The arrest of Nigerian-born international fraudster and Instagram celebrity, Ramoni Igbalode Abbas, otherwise known as Hushpuppi, by the E-police unit of the Dubai Police might have been a shock to his admirers but to well-meaning Nigerians, it was long expected because despite the fact that his source of opulence was not just and questionable, he still goes to social media to flaunt it.
It was from him that most of his social media followers saw the latest designer clothes, expensive watches and costly cars. On his arrest, the police discovered that he and his accomplices had accumulated 1.68bn through corporate mails and sending fake messages to clients and redirecting their financial transfers to their own accounts while 1,926,000 persons from different parts of the world were their victims.
Proverbs 11:21 states that the evil person will not go unpunished, but the children of the righteous will escape. My people also say lies may never be discovered in twenty years but one day the truth will surely be revealed.
He might’ve been arrested in the past, and had his way. However, with the look of things, this one will not be business as usual. He has been extradited to United States, where he is facing trial after being indicted for money laundering and other cybercrimes.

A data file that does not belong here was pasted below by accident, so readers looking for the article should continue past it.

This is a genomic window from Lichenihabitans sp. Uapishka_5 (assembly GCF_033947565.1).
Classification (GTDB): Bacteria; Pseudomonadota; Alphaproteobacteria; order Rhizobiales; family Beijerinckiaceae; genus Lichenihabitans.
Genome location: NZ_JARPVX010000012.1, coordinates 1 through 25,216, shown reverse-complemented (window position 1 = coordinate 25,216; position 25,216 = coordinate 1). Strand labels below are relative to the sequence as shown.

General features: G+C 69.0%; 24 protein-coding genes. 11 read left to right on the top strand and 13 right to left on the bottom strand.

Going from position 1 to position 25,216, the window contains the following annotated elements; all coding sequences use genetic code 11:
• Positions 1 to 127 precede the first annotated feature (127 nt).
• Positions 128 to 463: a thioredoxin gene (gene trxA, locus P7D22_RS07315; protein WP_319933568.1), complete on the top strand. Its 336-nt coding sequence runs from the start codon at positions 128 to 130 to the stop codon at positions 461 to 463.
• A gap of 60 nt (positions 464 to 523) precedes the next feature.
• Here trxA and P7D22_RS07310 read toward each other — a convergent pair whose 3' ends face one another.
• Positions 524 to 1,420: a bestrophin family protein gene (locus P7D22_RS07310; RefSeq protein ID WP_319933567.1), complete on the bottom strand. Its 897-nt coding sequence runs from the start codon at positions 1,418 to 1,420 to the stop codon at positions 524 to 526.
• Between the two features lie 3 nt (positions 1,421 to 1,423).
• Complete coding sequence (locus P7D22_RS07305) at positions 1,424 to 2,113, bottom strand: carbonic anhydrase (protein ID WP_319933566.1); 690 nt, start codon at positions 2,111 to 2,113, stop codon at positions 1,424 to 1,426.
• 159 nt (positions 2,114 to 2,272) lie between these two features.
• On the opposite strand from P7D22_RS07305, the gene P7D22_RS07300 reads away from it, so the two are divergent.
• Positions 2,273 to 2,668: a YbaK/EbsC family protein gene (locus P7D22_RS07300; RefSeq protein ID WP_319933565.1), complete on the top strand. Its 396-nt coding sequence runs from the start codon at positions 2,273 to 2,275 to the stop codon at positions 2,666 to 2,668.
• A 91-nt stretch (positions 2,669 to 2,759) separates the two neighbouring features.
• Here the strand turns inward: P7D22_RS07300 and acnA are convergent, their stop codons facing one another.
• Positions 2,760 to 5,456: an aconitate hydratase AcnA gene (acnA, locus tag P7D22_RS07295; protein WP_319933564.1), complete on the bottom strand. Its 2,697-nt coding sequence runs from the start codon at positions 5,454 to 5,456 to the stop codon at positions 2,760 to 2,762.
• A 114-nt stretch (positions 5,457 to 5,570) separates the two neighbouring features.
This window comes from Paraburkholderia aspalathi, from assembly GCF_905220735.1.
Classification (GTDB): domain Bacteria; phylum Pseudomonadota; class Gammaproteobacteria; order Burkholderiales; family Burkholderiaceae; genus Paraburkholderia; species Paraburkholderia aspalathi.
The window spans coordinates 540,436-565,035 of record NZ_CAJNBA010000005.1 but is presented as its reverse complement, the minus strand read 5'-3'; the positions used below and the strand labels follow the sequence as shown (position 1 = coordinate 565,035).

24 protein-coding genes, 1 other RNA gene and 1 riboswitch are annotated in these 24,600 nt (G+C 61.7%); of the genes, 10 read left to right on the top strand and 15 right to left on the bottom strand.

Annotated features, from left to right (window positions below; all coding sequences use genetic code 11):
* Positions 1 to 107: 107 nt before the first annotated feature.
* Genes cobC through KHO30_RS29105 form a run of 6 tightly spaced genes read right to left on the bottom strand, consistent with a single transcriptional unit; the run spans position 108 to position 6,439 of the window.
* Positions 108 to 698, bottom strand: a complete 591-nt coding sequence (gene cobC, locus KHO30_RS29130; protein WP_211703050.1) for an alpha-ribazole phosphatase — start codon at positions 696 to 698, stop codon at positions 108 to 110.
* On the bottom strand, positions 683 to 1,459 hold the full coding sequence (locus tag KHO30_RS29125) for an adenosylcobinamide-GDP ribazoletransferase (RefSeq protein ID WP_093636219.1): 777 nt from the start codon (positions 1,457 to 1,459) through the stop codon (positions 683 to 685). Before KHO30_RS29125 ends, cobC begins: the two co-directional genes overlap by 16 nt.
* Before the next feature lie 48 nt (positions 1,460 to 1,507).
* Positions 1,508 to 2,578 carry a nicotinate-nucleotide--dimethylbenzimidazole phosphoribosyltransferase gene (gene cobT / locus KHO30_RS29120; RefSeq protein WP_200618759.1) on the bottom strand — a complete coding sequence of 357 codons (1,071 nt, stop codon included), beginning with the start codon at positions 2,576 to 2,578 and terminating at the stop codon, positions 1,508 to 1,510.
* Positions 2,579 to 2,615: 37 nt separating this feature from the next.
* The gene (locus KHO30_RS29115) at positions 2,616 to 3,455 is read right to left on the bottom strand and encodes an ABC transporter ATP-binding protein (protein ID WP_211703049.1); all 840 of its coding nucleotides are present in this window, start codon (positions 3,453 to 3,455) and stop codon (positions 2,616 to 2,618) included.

Hushpuppi’s extradition to US has uncovered things he never expected will be revealed; the Department of Justice of the United States published it on its website that he is accused of laundering hundreds of millions of dollars from business emails compromise (BEC) frauds and some other scams, which include targeting a U.S law, an English Premier League club and a foreign bank.
If he is found guilty of the allegations, he will spend 20 years of his life in the US prison. Meanwhile, chances that he will not be found guilty is very slim and uncertain. This reminds me of a Yoruba maxim which says “Ojo gbogbo n t’ole. Ojo kan ni fun olohun.” Meaning every day is for the thief, one day is for the owner. I hope his trials serve as deterrent to other fraudsters and potential ‘hushpuppies’.
Aremu Lukman Umor, Lagos
Shifting consumer habits demand fresh focus to fight fraud BY Aribidesi Lawal